I grew up in Buffalo, NY, far enough north that I never personally drank from a water fountain reserved for my race. But I am old enough to remember what happened to black students who sought to attend white schools in Little Rock. I remember the news reports of Rosa Parks refusing to sit in the back of the bus and I went to high school in Topeka, where the Supreme Court case that ended state-sanctioned segregation originated.
I also remember when John Kennedy's religion elicited deep concern about whether his loyalty would lie with the Constitution or the Pope. And I think any number of American women are at least as capable of leading a country as Margaret Thatcher or Golda Meir.
Which brings us to this past week. I hope that years from now, those who follow will look back on this week - when a black man became one party's candidiate for president, and a woman was put forth as the other party's vice presidential nominee - and wonder what the big deal was, because race, religion and gender will have become no more consequential to a candidate's resume than height or hair color.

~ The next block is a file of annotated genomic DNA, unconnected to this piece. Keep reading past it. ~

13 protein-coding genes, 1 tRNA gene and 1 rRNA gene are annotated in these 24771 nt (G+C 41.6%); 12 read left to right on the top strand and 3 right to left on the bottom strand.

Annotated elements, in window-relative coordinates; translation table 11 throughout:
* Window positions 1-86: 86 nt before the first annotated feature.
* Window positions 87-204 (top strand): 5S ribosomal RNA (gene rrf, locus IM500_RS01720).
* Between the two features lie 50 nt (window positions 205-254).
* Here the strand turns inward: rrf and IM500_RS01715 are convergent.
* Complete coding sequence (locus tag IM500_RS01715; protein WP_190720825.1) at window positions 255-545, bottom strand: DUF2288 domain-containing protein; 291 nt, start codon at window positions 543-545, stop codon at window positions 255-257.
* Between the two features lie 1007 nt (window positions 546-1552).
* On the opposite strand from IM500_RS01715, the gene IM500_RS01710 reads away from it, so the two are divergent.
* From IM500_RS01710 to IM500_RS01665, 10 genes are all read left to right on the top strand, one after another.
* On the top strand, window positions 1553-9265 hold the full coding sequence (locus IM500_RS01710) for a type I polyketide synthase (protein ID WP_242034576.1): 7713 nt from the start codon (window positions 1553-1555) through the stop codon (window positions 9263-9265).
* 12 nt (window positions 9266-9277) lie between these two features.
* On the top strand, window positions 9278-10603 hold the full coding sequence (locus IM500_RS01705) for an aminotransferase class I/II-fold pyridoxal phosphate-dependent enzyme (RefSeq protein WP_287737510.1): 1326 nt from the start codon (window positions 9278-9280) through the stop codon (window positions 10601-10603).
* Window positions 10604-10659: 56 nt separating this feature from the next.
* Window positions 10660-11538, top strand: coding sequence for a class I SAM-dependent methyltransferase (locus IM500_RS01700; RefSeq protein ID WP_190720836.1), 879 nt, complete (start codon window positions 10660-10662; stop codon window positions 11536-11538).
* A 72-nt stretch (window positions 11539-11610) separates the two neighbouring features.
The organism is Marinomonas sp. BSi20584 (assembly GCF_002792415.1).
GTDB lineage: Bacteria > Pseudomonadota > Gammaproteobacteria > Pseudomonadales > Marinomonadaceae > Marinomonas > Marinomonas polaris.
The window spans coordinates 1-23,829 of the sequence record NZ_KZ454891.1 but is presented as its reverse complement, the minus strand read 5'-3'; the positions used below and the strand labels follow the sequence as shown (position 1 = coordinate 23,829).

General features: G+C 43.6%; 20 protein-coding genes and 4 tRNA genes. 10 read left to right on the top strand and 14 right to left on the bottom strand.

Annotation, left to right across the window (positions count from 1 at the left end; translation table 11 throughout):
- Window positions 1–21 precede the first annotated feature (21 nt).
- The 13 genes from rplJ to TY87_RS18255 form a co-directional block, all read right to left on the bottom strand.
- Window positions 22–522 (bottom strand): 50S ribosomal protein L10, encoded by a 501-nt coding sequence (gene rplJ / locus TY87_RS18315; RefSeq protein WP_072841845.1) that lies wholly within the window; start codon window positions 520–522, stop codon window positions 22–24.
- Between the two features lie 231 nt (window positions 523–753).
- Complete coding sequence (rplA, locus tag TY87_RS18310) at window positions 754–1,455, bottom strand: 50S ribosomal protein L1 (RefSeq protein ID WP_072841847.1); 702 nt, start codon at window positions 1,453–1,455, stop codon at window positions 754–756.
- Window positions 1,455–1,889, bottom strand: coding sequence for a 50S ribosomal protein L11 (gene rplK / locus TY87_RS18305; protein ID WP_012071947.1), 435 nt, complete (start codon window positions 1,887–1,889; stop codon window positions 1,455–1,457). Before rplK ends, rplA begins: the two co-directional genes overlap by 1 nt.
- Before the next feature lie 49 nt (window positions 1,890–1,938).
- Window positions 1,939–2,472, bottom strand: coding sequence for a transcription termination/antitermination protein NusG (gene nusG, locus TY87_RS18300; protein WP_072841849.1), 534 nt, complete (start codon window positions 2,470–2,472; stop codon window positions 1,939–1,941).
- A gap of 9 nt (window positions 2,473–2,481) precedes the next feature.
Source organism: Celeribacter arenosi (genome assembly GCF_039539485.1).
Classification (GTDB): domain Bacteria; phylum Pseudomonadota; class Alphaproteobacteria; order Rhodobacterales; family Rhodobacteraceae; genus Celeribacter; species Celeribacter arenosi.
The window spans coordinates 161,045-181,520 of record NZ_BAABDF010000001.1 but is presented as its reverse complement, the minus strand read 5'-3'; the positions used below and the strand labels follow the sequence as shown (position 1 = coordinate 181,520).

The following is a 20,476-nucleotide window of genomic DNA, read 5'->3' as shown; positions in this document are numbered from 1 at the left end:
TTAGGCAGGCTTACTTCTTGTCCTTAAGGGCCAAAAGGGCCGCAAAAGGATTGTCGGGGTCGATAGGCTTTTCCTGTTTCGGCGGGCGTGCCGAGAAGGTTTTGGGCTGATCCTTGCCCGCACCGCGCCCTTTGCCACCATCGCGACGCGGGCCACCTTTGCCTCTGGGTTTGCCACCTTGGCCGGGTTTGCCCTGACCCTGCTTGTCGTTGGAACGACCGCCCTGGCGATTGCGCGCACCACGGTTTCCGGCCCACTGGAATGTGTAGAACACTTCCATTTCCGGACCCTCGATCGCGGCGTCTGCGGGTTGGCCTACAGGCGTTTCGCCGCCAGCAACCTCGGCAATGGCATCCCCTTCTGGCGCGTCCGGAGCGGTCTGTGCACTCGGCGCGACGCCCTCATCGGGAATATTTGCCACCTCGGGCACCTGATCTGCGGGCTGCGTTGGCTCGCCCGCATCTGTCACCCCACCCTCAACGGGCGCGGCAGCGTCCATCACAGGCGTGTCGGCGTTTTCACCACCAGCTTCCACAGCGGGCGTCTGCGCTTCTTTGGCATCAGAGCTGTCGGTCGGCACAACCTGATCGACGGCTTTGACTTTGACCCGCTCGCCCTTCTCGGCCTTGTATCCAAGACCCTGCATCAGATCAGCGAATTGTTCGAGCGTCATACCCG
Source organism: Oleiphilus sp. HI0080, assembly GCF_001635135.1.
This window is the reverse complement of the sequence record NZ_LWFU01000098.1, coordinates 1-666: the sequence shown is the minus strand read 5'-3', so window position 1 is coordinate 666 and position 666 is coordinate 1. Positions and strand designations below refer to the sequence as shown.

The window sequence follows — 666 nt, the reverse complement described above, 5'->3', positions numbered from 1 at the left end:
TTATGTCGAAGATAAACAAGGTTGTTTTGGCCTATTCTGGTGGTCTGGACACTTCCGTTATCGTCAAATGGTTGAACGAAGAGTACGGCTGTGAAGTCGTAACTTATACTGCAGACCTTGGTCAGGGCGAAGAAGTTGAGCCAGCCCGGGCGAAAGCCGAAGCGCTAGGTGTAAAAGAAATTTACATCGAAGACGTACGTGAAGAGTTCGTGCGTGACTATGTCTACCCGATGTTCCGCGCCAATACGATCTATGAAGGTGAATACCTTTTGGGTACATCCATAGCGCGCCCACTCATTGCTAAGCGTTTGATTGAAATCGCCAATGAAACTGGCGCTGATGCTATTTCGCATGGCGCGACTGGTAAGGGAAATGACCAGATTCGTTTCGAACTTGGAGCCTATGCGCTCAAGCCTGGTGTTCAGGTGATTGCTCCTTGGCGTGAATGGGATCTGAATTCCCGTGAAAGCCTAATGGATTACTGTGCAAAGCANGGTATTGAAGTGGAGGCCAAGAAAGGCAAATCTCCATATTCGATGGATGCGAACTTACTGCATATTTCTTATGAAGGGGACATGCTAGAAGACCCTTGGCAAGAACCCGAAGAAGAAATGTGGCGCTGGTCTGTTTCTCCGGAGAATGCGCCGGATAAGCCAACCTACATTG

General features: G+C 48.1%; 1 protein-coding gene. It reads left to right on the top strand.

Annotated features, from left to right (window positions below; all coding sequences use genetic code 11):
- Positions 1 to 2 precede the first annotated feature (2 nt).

But in my time, this week has been a big deal indeed. In particular, watching an African-American man take center stage surrounded by 80,000 cheering party faithful, on the 45th anniversary of Dr. King's "I have a dream" speech, has been both astonishing and immensely satisfying.
Of course there's a long way to go before we really judge a man (or woman...) on character content rather than skin color. But it's another step forward. And an extraordinary moment I am grateful to have lived in.
Yes, there's a free lunch
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